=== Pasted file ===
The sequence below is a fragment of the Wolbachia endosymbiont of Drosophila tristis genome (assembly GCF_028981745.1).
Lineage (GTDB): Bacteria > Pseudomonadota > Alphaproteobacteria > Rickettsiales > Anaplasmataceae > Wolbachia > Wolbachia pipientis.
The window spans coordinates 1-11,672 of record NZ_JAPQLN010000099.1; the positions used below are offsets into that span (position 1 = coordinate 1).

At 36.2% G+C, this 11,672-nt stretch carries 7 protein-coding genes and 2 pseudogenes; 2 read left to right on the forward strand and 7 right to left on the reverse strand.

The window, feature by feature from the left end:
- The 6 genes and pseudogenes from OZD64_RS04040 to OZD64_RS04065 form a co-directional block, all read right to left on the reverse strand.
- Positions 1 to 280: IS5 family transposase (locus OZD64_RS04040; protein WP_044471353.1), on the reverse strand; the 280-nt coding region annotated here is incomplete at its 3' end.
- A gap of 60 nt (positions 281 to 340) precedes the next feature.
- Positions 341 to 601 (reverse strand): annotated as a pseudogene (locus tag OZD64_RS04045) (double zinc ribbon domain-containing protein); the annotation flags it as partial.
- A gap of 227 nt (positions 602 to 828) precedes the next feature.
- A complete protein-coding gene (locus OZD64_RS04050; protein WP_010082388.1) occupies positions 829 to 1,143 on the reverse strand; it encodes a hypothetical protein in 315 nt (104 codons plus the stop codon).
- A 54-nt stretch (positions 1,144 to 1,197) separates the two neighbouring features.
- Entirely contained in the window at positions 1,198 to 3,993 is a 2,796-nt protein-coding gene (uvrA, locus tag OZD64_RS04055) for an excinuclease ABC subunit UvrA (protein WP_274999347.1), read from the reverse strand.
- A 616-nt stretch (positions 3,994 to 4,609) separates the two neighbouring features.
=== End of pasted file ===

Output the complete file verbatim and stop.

The sequence below is a fragment of the Wolbachia endosymbiont of Drosophila tristis genome (assembly GCF_028981745.1).
Lineage (GTDB): Bacteria > Pseudomonadota > Alphaproteobacteria > Rickettsiales > Anaplasmataceae > Wolbachia > Wolbachia pipientis.
The window spans coordinates 1-11,672 of record NZ_JAPQLN010000099.1; the positions used below are offsets into that span (position 1 = coordinate 1).

At 36.2% G+C, this 11,672-nt stretch carries 7 protein-coding genes and 2 pseudogenes; 2 read left to right on the forward strand and 7 right to left on the reverse strand.

The window, feature by feature from the left end:
- The 6 genes and pseudogenes from OZD64_RS04040 to OZD64_RS04065 form a co-directional block, all read right to left on the reverse strand.
- Positions 1 to 280: IS5 family transposase (locus OZD64_RS04040; protein WP_044471353.1), on the reverse strand; the 280-nt coding region annotated here is incomplete at its 3' end.
- A gap of 60 nt (positions 281 to 340) precedes the next feature.
- Positions 341 to 601 (reverse strand): annotated as a pseudogene (locus tag OZD64_RS04045) (double zinc ribbon domain-containing protein); the annotation flags it as partial.
- A gap of 227 nt (positions 602 to 828) precedes the next feature.
- A complete protein-coding gene (locus OZD64_RS04050; protein WP_010082388.1) occupies positions 829 to 1,143 on the reverse strand; it encodes a hypothetical protein in 315 nt (104 codons plus the stop codon).
- A 54-nt stretch (positions 1,144 to 1,197) separates the two neighbouring features.
- Entirely contained in the window at positions 1,198 to 3,993 is a 2,796-nt protein-coding gene (uvrA, locus tag OZD64_RS04055) for an excinuclease ABC subunit UvrA (protein WP_274999347.1), read from the reverse strand.
- A 616-nt stretch (positions 3,994 to 4,609) separates the two neighbouring features.